The earliest cat on the Northern Silk Road
The Dzhankent project directed by Prof. Heinrich Härke (Department of Medieval Archaeology, Institute of Pre- and Protohistory, Eberhard Karls University of Tübingen) has led to the identification of the earliest domestic cat yet found in northern Eurasia.
Since 2011, the site of Dzhankent, located just east of the Aral Sea (Kazakhstan), has been the object of international research and excavations by archaeologists and other specialists from Tübingen, Moscow and the regional Korkyt-Ata State University of Kyzylorda. The sharp-eyed archaeozoologist on the team, Dr. Ashleigh Haruda from Martin Luther University Halle-Wittenberg (Germany), spotted the bones of a feline while looking through the large quantities of animal bones from the excavation, and immediately realized the significance of the find.
Last year, she assembled an international team to study all aspects of this cat, and obtain all possible information from the largely complete skeleton. As a result, we now have an astonishingly detailed picture of a tomcat that lived and died in the late 8th century AD in a large village on the Syr-Darya river, not far from the Aral Sea (as it was then). X-rays, 3D imaging and close inspection of the bones revealed a number of serious fractures that had healed, meaning that humans must have looked after the animal while he was unable to hunt. In fact, he was looked after quite well: in spite of his disabilities, he reached an age of well over one year, probably several years. Also, stable isotope analysis showed that this tomcat enjoyed a high-protein diet, most likely fish if the scientific data, the fishbone finds from the site and the local environment are anything to go by.
But even more intriguing is what this interdisciplinary study says about the relationship between humans and pets at that time. We know from 10th century Arab geographers that Yengi-kent (as Dzhankent was called then) was a town where the ruler of the Turkic Oguz nomads had his winter quarters. But not only is this two centuries after the time when the tomcat lived here: we also know from ethnographic studies that nomads do not keep cats – or rather, cats may temporarily live in nomad camps, but they do not follow the movements of the nomads with their herds. Cats thrive on small rodents which are attracted by human food stores, mostly grain, and nomads do not have large grain stores; those are typical of villages and towns, and that is exactly where the history of cats and cat-keeping started several thousand years ago, in the western Mediterranean, Mesopotamia and Egypt.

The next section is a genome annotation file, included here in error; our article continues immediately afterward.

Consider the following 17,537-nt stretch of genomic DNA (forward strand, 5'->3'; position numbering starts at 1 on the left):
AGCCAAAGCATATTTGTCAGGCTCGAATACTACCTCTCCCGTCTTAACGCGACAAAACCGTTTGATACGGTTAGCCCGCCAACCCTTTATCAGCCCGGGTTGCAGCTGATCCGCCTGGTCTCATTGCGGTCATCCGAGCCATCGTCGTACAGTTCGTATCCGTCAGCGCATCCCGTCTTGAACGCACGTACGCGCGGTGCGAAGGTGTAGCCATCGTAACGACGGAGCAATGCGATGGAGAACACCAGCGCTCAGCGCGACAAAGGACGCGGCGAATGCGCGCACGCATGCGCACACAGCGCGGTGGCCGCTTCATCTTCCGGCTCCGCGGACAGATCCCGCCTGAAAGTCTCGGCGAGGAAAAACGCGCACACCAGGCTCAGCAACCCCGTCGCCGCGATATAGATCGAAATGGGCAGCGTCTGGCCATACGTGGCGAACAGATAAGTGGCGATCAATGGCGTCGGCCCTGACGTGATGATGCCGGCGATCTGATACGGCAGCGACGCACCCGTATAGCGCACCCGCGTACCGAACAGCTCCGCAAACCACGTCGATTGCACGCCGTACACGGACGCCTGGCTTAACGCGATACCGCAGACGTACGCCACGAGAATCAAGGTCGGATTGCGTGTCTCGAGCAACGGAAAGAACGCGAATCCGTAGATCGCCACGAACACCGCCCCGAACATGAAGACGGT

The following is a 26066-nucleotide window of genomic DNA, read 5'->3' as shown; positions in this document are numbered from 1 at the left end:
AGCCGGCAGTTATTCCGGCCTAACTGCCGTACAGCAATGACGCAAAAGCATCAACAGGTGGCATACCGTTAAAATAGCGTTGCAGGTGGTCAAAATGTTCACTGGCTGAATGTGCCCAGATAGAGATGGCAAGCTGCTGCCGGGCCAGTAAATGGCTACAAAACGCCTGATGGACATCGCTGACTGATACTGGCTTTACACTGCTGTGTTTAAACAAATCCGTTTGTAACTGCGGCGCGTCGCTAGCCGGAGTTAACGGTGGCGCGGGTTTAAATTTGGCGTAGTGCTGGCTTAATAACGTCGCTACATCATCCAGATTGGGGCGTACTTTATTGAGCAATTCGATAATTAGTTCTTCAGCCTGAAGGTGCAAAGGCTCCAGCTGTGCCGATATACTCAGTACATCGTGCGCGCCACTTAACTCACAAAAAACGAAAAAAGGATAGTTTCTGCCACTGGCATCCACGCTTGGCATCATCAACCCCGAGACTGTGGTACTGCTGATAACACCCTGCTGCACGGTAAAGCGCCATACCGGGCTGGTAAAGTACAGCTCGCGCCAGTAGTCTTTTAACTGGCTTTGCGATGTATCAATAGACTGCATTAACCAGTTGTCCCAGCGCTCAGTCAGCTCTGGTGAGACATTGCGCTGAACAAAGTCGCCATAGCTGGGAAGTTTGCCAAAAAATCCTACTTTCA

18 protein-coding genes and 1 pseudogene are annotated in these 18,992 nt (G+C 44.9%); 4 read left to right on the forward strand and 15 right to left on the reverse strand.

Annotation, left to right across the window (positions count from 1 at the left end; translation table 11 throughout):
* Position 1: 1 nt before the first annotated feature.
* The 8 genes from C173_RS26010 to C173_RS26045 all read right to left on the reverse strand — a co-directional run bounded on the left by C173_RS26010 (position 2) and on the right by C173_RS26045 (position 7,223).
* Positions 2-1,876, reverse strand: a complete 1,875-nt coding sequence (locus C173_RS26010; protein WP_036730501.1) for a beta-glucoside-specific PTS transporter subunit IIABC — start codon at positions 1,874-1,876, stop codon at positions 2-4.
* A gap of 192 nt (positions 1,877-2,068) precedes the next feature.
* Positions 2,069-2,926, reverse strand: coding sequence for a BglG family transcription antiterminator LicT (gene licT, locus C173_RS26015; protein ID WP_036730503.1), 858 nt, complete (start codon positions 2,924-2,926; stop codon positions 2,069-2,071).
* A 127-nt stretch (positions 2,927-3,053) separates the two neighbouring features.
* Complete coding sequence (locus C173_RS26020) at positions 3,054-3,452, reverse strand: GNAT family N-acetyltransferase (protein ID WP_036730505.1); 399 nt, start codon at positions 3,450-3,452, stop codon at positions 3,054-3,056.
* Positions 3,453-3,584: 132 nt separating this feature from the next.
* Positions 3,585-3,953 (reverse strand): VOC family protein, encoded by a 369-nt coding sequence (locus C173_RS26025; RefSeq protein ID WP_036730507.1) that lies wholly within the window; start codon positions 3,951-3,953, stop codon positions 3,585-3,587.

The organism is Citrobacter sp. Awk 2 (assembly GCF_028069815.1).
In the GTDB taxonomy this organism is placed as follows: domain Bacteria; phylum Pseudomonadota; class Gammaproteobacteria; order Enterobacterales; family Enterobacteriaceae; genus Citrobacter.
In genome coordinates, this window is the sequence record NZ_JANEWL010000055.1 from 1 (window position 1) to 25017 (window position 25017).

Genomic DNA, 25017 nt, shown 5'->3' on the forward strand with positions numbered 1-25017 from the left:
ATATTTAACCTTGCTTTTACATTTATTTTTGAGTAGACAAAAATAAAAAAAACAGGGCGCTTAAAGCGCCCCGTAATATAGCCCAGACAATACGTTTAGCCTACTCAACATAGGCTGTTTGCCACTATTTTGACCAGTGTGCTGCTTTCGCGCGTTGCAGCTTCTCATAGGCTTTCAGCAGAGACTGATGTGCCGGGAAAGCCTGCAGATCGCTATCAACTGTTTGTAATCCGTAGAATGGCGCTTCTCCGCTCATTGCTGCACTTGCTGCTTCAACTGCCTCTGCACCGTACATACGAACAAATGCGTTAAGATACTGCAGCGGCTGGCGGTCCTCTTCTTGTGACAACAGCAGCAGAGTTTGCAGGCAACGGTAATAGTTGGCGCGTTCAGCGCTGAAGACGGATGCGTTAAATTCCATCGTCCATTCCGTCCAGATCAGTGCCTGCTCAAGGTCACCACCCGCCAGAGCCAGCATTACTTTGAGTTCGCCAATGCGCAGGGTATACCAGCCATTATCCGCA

So the presence of Dzhanik (as the archaeologists on the project have begun to call him) at this settlement in the delta of the Syr-Darya implies that it was reasonably large, with a sedentary agricultural population, even 200 years before it was surrounded by big walls and was called a ‘town’ in the written sources. This inference fits the provisional ideas of the archaeologists about the origins of Dzhankent: the later town of the 10th century grew out of a large fishing village which, as early as the 7th/8th centuries, had trade links to the south, to the Iranian civilization of Khorezm (Chorasmia) on the Amu-Darya river. Khorezmian traders who operated along the ancient Silk Road should have been interested in Dzhankent, located as it was on the river which around AD 600 became the route of the Northern Silk Road, connecting Central Asia (and ultimately, China) to the Volga, the Caspian and Black Seas and the Mediterranean. And it is along one of these trade routes that domestic cats must have reached Dzhankent, perhaps with a caravan or more likely on a river boat or sailing ship. Because Dzhanik was not a captured, tame wildcat which had lived in the Aral Sea region: his DNA shows that he was most likely a true representative of the Felis catus L. species, the kind of modern domestic cat. And this makes him the earliest domestic mouser in Eurasia north of Central Asia and east of China, about 1200 years ago.
The Dzhankent project has been funded by the Wenner-Gren Foundation and the Deutsche Forschungs-Gemeinschaft (DFG), the analysis of the cat remains by the University of Leicester and the Max Planck Gesellschaft.
Department of Medieval Archaeology, Institute of Pre- and Protohistory, University of Tübingen
Haruda, A.F., Ventresca Miller, A.R., Paijmans, J.L.A., Barlow, A., Tazhekeyev, A., Bilalov, S., Hesse, Y., Preick, M., King, T., Thomas, R., Härke, H. and Arzhantseva, I. 2020. The earliest domestic cat on the Silk Road. Scientific Reports 10: 11241.